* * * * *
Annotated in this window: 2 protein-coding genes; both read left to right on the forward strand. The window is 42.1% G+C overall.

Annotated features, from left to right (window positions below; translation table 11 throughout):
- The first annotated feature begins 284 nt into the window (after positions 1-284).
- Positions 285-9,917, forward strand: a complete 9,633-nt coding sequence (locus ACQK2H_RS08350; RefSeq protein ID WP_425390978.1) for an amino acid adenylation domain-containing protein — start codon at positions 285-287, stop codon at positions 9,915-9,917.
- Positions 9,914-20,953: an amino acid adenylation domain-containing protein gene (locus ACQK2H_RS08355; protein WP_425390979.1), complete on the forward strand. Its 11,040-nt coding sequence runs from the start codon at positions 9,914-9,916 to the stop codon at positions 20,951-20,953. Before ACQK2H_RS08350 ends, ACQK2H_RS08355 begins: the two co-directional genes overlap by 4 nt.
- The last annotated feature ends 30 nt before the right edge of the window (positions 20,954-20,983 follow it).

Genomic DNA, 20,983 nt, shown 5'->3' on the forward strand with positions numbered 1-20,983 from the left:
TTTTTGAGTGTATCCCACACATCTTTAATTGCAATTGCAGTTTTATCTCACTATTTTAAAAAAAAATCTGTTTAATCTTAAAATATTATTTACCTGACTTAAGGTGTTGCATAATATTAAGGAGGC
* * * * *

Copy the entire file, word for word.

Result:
Annotated in this window: 2 protein-coding genes; both read left to right on the forward strand. The window is 42.1% G+C overall.

Annotated features, from left to right (window positions below; translation table 11 throughout):
- The first annotated feature begins 284 nt into the window (after positions 1-284).
- Positions 285-9,917, forward strand: a complete 9,633-nt coding sequence (locus ACQK2H_RS08350; RefSeq protein ID WP_425390978.1) for an amino acid adenylation domain-containing protein — start codon at positions 285-287, stop codon at positions 9,915-9,917.
- Positions 9,914-20,953: an amino acid adenylation domain-containing protein gene (locus ACQK2H_RS08355; protein WP_425390979.1), complete on the forward strand. Its 11,040-nt coding sequence runs from the start codon at positions 9,914-9,916 to the stop codon at positions 20,951-20,953. Before ACQK2H_RS08350 ends, ACQK2H_RS08355 begins: the two co-directional genes overlap by 4 nt.
- The last annotated feature ends 30 nt before the right edge of the window (positions 20,954-20,983 follow it).

Genomic DNA, 20,983 nt, shown 5'->3' on the forward strand with positions numbered 1-20,983 from the left:
TTTTTGAGTGTATCCCACACATCTTTAATTGCAATTGCAGTTTTATCTCACTATTTTAAAAAAAAATCTGTTTAATCTTAAAATATTATTTACCTGACTTAAGGTGTTGCATAATATTAAGGAGGC